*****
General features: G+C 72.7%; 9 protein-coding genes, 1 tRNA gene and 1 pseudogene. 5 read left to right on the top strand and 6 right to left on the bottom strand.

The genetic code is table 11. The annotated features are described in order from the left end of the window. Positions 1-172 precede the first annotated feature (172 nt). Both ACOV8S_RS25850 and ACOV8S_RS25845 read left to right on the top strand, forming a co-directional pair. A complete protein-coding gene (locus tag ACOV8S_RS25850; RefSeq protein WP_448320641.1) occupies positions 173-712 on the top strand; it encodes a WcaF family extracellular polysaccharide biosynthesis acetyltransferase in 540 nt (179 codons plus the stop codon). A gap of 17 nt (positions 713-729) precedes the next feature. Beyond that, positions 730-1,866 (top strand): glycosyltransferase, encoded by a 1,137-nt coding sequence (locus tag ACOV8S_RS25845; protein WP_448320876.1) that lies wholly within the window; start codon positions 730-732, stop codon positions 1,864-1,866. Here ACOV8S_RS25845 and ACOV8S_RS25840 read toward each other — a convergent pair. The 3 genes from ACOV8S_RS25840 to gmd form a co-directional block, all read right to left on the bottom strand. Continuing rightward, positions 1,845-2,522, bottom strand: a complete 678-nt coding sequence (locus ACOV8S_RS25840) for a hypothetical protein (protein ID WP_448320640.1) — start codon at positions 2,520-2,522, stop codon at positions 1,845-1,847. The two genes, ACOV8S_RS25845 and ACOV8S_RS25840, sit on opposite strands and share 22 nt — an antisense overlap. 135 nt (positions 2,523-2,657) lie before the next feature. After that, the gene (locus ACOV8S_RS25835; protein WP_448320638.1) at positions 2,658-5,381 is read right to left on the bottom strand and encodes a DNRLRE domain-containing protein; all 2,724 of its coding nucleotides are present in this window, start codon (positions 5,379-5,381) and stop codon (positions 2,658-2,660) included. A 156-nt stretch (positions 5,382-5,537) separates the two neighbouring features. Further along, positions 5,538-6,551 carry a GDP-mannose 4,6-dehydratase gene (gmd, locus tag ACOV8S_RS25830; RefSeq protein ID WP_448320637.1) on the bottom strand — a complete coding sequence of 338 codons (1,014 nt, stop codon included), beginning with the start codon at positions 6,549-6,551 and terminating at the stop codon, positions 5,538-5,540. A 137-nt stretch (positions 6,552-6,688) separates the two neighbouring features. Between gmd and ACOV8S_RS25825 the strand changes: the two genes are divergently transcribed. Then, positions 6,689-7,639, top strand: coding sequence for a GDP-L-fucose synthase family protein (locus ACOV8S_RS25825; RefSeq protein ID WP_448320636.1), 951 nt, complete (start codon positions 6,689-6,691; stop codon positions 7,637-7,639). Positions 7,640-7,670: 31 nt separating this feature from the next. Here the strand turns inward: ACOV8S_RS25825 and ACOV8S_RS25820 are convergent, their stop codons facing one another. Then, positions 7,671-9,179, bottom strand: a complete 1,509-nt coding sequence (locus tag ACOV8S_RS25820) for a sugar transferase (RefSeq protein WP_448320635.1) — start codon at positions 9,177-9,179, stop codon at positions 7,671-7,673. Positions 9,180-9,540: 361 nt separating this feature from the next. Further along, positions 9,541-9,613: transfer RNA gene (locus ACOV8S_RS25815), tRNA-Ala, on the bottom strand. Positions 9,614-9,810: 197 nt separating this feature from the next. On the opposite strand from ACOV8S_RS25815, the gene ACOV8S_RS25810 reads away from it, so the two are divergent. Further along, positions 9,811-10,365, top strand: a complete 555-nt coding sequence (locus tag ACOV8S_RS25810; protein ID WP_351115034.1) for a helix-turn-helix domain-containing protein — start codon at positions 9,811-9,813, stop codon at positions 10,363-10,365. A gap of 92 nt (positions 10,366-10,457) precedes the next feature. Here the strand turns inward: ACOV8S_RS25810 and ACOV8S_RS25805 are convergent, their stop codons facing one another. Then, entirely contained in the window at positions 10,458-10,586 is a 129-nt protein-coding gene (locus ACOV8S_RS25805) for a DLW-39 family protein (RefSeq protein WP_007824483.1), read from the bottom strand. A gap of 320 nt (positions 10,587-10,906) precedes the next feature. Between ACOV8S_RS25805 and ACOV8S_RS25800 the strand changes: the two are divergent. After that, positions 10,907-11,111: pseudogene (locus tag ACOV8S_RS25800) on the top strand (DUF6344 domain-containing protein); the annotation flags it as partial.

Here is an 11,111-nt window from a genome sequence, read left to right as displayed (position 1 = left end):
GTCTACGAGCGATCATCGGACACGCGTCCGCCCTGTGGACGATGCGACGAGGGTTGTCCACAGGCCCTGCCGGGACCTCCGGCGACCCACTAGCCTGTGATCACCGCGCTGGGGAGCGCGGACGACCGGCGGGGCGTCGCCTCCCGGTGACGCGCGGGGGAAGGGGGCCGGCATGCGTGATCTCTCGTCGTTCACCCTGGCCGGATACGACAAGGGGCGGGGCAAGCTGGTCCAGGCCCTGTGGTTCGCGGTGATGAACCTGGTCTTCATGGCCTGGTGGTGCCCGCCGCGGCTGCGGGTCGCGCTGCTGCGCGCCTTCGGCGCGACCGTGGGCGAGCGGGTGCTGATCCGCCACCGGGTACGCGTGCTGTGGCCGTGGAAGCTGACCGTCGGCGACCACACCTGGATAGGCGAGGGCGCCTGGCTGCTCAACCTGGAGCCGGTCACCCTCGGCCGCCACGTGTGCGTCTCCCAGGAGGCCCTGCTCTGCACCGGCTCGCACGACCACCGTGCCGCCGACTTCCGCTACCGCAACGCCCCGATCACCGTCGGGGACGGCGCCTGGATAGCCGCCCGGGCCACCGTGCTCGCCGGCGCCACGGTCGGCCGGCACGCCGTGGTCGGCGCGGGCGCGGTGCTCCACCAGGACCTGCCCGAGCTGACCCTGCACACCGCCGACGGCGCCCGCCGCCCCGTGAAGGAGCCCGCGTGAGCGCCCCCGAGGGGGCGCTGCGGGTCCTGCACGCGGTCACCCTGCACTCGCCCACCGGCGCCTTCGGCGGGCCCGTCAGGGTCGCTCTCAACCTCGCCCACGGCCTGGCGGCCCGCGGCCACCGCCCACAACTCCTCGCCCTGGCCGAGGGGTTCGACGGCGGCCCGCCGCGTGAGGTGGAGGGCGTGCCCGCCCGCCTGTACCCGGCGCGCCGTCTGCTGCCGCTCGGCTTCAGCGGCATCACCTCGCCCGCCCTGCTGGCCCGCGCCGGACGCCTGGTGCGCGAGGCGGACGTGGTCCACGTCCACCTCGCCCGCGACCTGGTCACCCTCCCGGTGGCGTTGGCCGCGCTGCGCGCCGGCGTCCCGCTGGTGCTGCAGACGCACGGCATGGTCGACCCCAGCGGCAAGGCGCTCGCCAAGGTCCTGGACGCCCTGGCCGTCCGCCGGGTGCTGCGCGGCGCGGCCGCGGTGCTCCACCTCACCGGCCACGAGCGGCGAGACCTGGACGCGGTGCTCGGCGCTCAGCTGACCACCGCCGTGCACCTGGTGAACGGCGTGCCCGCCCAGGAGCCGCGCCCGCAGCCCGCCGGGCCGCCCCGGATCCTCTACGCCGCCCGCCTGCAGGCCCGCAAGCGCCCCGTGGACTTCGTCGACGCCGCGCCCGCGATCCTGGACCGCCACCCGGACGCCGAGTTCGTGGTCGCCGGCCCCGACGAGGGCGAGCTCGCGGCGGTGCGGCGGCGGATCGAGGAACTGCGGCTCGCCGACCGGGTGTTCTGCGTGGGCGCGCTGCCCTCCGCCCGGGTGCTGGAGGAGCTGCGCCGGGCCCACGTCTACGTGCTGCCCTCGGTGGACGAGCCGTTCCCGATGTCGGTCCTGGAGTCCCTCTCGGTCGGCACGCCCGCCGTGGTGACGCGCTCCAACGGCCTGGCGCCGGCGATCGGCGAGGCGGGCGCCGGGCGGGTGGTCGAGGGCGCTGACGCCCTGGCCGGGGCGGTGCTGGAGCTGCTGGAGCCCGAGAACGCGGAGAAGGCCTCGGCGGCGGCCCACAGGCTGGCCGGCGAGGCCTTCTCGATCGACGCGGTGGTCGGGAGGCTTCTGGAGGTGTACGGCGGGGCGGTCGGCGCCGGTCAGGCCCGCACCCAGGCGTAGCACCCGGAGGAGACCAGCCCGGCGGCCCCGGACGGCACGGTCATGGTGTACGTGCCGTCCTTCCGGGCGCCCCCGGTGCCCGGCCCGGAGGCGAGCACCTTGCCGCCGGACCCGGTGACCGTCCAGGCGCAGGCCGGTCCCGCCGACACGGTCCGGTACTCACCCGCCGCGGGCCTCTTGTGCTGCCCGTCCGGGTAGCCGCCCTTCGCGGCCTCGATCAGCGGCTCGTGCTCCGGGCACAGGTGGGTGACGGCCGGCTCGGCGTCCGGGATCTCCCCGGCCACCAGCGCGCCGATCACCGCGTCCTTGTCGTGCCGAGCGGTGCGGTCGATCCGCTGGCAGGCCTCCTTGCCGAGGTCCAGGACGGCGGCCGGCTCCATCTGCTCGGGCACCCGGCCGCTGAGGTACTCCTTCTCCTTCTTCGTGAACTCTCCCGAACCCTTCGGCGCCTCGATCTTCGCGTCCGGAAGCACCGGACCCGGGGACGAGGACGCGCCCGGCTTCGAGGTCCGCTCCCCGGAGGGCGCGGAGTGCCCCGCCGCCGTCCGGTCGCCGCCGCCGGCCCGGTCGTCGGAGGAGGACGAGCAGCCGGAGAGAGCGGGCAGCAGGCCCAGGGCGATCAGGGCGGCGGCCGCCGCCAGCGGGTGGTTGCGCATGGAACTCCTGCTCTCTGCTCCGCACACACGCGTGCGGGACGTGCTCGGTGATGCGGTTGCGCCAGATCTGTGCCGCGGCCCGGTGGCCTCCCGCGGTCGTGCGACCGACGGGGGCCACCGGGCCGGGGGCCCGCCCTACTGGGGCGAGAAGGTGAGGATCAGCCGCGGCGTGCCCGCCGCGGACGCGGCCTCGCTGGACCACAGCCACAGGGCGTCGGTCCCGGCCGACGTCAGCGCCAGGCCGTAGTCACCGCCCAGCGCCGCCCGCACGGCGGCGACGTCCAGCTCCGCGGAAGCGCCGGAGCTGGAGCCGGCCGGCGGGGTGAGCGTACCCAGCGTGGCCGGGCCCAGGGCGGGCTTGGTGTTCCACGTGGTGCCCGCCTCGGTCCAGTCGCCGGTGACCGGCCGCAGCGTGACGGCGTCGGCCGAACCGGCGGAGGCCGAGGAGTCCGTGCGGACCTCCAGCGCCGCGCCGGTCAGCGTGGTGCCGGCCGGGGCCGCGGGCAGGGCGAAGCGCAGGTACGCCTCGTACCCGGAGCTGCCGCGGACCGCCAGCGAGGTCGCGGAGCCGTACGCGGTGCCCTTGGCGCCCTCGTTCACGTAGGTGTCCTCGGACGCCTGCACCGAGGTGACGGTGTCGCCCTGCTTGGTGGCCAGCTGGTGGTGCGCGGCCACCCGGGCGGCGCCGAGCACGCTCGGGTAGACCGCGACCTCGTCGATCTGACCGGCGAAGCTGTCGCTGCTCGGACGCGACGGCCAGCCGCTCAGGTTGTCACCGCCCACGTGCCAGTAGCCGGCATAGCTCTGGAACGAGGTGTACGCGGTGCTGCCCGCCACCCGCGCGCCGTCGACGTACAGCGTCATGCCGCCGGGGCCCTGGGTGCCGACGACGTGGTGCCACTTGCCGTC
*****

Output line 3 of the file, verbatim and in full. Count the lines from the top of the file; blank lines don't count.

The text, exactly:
Here is an 11,111-nt window from a genome sequence, read left to right as displayed (position 1 = left end):